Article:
Relative accuracy and reproducibility of regional MRI brain volumes for point-counting methods.
Volumetric magnetic resonance imaging (MRI) methods for the measurement of various neuroanatomical regions are of great interest in studies of neuropsychiatric disorders. Both manual and semiautomated methods have been developed. Manual methods include tracing and point counting. Point counting methods are widely used in post-mortem and microscopy studies. Point counting has been well validated for these purposes. In this article, we report in a series of separate studies the accuracy and reproducibility of point-counting methods. Absolute accuracy was evaluated with a spherical phantom. Accuracy and time efficiency were subsequently assessed with an anatomically realistic phantom and various size grids. The point-counting method was also compared to a tracing method. Finally, the reproducibility of the point-counting method for the caudate and putamen was evaluated on four subjects in a test-retest experiment. These studies provide an estimate of the accuracy and time efficiency of point-counting methods. The test-retest reliability was also high for both caudate and putamen. Findings suggest that point counting is a reliable and efficient method for estimating volumes.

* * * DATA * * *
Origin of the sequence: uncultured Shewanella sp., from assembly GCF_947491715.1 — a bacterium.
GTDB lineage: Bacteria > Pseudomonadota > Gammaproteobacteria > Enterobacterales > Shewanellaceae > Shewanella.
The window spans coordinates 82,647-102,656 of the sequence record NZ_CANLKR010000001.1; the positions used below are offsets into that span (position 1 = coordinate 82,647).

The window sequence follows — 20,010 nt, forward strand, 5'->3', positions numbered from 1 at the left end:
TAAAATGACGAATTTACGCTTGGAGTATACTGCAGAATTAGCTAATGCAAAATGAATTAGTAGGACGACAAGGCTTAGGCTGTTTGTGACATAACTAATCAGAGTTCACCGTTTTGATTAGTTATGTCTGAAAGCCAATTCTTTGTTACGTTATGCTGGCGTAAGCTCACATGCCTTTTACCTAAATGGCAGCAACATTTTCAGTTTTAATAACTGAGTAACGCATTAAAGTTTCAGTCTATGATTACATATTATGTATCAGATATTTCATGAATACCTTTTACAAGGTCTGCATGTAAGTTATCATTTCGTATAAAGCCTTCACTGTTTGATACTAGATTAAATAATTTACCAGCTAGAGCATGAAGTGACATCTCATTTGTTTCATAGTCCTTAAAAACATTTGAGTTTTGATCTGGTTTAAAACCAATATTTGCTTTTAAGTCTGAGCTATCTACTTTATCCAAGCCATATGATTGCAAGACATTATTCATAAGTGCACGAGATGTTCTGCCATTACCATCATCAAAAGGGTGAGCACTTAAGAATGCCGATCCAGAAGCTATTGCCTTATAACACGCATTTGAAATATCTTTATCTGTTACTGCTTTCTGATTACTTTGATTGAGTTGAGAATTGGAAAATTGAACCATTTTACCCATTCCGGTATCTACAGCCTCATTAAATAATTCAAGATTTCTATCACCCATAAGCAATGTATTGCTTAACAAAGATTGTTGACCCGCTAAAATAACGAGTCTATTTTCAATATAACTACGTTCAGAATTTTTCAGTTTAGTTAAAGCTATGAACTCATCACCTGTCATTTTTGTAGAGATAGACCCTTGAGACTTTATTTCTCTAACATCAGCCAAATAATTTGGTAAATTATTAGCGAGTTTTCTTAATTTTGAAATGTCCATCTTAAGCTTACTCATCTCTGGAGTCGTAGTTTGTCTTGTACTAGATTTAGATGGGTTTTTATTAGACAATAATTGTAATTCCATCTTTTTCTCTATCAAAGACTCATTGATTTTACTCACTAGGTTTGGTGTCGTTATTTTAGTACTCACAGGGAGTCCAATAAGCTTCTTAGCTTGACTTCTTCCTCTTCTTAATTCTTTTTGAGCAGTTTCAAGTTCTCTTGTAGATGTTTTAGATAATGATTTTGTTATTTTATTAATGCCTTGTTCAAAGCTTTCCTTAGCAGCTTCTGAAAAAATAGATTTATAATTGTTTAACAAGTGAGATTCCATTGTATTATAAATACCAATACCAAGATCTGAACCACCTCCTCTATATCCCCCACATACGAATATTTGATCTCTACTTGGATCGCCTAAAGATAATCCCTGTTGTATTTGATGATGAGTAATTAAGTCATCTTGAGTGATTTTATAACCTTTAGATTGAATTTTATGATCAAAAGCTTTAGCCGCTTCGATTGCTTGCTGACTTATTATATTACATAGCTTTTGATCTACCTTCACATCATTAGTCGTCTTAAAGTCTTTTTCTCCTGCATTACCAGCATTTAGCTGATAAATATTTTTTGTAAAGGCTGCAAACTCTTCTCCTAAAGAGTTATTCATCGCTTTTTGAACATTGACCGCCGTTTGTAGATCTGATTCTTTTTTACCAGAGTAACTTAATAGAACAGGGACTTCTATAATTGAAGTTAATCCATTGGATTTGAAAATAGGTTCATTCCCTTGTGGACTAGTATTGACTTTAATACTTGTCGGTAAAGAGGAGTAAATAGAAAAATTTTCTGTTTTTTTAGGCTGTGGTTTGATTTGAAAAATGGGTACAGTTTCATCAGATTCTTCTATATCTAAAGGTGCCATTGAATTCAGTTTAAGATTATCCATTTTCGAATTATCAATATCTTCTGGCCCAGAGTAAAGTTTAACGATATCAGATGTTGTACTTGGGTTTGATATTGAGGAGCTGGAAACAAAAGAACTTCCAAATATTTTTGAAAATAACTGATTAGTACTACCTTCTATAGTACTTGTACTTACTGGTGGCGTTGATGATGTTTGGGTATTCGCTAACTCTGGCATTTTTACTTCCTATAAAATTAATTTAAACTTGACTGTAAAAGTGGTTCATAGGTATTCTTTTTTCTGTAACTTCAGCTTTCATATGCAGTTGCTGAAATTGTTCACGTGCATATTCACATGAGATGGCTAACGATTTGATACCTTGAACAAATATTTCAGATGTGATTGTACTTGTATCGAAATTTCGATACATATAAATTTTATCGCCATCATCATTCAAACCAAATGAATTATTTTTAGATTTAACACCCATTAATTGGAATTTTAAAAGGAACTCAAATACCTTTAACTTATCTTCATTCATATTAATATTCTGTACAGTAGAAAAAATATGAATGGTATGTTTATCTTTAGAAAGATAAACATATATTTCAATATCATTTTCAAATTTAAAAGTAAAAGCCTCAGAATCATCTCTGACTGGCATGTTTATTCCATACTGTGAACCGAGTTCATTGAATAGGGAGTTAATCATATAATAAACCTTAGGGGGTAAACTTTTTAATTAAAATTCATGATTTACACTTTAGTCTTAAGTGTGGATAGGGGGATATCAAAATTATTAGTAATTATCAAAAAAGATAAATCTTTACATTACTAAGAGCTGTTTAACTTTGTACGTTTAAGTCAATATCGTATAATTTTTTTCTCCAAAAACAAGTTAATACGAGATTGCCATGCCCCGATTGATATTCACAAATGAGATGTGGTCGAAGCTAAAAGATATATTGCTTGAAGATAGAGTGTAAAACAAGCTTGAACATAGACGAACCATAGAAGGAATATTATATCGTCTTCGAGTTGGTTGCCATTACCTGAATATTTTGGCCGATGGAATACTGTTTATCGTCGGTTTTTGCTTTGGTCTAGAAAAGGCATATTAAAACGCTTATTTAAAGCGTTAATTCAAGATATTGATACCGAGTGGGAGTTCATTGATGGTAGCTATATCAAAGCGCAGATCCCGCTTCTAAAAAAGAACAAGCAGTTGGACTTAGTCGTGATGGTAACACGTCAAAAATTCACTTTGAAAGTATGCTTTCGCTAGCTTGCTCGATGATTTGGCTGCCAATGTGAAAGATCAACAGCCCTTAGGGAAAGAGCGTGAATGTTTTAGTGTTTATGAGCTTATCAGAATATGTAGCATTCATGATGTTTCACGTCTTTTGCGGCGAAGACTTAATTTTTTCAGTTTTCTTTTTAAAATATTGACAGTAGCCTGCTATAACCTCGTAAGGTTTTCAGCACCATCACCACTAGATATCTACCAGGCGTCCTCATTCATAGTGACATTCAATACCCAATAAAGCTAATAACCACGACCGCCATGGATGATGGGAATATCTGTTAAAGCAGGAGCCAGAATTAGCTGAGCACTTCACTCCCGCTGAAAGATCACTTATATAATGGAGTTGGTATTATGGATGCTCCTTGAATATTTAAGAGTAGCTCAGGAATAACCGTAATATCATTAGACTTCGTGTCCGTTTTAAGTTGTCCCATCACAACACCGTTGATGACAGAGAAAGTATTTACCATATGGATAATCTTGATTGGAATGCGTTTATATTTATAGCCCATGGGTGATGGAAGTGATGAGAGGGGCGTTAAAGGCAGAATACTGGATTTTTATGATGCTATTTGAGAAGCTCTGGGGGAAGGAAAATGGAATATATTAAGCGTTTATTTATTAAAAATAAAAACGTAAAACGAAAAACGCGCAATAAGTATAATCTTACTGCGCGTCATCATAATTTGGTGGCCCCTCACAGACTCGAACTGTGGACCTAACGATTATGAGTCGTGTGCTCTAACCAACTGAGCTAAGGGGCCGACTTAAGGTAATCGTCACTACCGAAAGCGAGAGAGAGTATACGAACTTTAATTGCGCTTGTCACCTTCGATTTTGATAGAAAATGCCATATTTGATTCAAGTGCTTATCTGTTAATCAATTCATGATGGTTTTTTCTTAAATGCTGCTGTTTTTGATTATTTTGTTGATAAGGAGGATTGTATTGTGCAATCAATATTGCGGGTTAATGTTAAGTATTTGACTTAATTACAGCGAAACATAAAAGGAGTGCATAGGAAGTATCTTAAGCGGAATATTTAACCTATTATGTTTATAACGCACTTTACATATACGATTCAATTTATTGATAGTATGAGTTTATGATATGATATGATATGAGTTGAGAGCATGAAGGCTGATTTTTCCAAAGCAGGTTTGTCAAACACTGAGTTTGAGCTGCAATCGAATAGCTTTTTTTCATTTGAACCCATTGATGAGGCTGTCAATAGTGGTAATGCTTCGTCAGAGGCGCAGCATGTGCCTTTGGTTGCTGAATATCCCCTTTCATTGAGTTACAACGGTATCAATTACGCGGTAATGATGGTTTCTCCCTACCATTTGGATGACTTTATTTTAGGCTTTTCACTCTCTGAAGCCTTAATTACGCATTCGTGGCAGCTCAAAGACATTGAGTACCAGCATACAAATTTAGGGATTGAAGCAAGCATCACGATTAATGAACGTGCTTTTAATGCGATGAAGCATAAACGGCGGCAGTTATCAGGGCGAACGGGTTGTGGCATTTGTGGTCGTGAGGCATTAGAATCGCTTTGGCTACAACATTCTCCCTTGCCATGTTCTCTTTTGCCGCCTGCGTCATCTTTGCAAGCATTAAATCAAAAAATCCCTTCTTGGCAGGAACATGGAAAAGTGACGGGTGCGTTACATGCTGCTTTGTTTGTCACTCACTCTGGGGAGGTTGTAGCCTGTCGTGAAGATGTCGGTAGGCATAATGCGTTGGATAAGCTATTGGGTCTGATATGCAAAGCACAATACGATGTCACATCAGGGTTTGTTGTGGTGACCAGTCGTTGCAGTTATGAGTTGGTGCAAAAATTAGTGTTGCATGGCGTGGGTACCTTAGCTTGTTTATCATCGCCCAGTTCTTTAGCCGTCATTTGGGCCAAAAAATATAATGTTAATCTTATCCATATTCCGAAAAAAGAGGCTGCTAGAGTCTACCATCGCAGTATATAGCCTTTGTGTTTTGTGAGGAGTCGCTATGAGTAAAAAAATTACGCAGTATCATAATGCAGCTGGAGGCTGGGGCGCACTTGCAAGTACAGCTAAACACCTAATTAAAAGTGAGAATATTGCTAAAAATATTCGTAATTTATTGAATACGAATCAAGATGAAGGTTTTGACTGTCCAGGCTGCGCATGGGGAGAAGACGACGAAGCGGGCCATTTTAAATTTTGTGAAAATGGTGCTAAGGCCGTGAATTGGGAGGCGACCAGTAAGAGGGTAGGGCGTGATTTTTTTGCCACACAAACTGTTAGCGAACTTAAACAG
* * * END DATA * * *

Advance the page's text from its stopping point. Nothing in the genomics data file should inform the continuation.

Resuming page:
MacFall, JR; Byrum, CE; Parashos, I; Early, B; Charles, HC; Chittilla, V; Boyko, OB; Upchurch, L; Krishnan, KR
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